The FAIR principles (findable, accessible, interoperable, and reusable) for scientific data management and stewardship aim to facilitate data reuse at scale by both humans and machines. The pharmaceutical industry's research and development (R&D) is becoming increasingly data-driven, yet managing its data assets according to these principles remains challenging. There is currently little empirical evidence concerning how FAIR is now used in reality, what its related costs and benefit are, and how decisions about retrospective FAIRification of datasets in pharmaceutical R&D are reached.
This talk aims to report the results of semi-structured interviews with pharmaceutical experts involved in various stages of drug R&D in seven pharmaceutical companies. The findings identified three main themes of the benefits and costs of FAIRification, as well as the factors that influence the decision to FAIRify historical datasets. The participants noted that the potential contribution of FAIRification to data reusability in several research disciplines, as well as the possibility for cost reductions. Participants, however, still saw implementation costs as a hurdle, citing the need for a significant investment in terms of resources and cultural change. legal and ethical reasons, management commitment, and data prioritization all influenced how decisions were made.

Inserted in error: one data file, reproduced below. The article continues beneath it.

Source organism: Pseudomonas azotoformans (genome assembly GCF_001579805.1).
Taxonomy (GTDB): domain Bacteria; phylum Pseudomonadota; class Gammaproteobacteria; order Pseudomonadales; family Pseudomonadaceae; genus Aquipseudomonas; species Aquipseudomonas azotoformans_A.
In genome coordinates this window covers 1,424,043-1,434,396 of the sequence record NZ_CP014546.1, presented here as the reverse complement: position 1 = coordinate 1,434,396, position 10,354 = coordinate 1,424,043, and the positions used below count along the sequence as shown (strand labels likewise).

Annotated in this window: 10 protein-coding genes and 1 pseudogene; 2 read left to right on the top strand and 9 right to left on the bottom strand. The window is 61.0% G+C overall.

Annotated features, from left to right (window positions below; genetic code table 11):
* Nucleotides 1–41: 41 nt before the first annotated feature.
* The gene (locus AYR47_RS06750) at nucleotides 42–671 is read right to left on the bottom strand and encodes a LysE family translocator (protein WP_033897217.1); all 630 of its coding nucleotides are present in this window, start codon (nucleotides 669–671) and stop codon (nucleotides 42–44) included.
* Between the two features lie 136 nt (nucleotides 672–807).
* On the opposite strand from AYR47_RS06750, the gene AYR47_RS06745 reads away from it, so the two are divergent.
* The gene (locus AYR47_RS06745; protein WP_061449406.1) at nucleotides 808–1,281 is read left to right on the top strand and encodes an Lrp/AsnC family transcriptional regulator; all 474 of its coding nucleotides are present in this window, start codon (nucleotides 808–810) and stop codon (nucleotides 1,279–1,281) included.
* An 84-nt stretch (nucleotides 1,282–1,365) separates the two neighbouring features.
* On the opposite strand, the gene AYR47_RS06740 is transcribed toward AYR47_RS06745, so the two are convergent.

Main contributions of this talk are as follows:
- The findings have important implications for people in the pharmaceutical R&D business who are working to implement FAIR, as well as for outside parties who want to learn more about current practices and challenges.
The main motivation to look forward at the Open Science FAIR The feedback received on this talk at the Open Science FAIR will be extremely helpful for our project. This opportunity will support us to learn more about what others are developing, how our findings may be integrated and shared, and to discuss the most potential needs for the future development